Weaver Wednesday  - Discovery : Baya Weaver2014-11-05 (590)
Weaver Wednesday (species text)
Baya Weaver Ploceus philippinus
IntroductionLinnaeus (1766) briefly descriped the Baya Weaver, based on the longer description in Brisson 1760. Mathurin Jacques Brisson, a French zoologist, gave the names "Le Gros-bec des Philippines" (French) and Coccothraustes philippensis (Latin). Brisson's painting is poor, and early ornithologists suggested it referred to another Asian weaver, but Arthur Hay (1881) confirmed that Brisson and thus Linnaeus referred to the Baya Weaver.
Brisson noted that the Baya Weaver originated from the Philippines Isles, from where the specimen was sent to Paris to be housed in the Aubrey abbey.
The Philippines locality is an error, and Hartert (1902) realised this and suggested the type locality should be Ceylon (Sri Lanka), without provideing a reason for this choice. Stresemann (1952) showed that the Baya Weaver was collected by Pierre Poivre, the administrator of Mauritius and Reunion. Poivre travelled to the Coromandel Coast, ie SE coast of India, in 1753 being based at Pondicherry (or Puducherry) where Poivre collected several species of birds, including the Baya Weaver. The Stresemann (1952) reference appears to have been overlooked as modern texts still refer to Sri Lanka as the type locality.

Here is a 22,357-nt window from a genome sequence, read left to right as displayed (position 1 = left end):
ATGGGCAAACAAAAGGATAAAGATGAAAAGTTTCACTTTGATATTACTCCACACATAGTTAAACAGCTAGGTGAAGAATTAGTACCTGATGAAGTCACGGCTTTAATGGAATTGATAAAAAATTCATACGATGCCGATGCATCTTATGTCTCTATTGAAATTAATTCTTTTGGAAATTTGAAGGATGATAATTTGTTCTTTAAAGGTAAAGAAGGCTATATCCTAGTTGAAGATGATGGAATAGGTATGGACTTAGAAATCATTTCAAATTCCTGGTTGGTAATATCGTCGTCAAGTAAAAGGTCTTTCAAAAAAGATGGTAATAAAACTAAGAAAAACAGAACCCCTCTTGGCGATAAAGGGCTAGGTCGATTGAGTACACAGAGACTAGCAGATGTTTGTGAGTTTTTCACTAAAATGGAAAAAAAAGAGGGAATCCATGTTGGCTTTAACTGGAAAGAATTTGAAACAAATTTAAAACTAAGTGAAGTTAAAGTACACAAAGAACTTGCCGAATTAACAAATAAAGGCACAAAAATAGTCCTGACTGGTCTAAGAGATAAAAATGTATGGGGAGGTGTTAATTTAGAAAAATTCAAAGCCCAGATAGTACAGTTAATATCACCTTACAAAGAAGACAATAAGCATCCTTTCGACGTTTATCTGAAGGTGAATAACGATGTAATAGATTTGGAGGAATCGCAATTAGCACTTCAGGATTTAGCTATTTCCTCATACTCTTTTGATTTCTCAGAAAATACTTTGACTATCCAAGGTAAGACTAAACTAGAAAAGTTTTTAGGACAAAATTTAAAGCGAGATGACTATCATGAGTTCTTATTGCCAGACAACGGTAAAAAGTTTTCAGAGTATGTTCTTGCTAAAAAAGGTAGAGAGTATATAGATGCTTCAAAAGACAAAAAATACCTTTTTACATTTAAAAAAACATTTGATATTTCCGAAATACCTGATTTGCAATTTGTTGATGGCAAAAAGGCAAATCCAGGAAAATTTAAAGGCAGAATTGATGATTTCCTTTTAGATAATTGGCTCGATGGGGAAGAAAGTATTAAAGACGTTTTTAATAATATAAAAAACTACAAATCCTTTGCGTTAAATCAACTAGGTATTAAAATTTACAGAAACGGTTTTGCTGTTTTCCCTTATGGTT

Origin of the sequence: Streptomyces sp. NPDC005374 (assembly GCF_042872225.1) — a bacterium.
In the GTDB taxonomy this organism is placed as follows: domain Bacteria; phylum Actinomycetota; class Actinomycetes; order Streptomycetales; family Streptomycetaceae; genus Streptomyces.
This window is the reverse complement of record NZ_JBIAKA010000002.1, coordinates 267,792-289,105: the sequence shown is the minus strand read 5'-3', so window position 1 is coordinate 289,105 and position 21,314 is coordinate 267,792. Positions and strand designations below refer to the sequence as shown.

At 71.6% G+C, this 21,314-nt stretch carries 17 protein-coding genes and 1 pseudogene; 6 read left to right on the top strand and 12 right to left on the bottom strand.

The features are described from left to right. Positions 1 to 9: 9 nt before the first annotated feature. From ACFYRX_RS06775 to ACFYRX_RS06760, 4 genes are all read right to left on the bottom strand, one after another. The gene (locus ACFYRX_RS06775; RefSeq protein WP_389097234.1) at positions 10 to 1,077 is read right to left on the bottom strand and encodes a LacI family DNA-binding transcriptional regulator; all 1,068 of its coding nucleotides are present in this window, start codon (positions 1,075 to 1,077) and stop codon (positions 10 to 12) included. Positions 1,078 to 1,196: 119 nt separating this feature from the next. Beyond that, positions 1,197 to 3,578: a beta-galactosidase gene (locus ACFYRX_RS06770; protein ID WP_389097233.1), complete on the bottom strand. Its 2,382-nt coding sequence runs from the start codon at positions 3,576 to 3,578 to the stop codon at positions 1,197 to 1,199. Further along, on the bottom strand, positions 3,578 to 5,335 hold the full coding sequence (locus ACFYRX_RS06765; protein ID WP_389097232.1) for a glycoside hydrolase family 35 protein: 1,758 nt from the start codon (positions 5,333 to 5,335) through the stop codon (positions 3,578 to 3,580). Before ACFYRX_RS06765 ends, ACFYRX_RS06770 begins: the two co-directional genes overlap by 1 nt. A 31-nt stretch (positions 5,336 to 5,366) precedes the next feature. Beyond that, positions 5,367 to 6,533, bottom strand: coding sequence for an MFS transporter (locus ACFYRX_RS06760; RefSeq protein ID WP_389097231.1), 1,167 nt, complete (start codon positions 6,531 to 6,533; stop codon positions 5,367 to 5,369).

Poivre also collected at least 2 nests of the Baya Weaver, which Brisson described in his text. These nests are the earliest illustrations of weaver nests in Western literature.
The first colour illustration of the Baya Weaver is in the book by Edme-Louis Daubenton, containing coloured engravings by Francois-Nicolas Martinet.
Tha Baya Weaver is well known in India and there are references to this bird in Indian literature that pre-dates the Western scientific literature.
Scientific citationLoxia philippina Linnaeus 1766 Syst. Nat., ed. 12, 1, p.305-6 Philippines. Error for Ceylon (Hartert, 1902, Novit. Zool., 9, p.577)
Meaning of namesphilippensis Named (incorrectly) after the Philippine Islands, which were named for Felipe (Philip) II King of Spain (1527-1598).
Alternate namesPhilippine Grosbeak, Travancore Baya, Indian Baya, Eastern Baya.
Date collectedIn 1753 when Poivre visited India.
Locality collectedPondicherry, east Indian coast.
Type specimensPoivre's type specimens did not survive (Stresemann 1952), but the painting of Brisson serves as a type.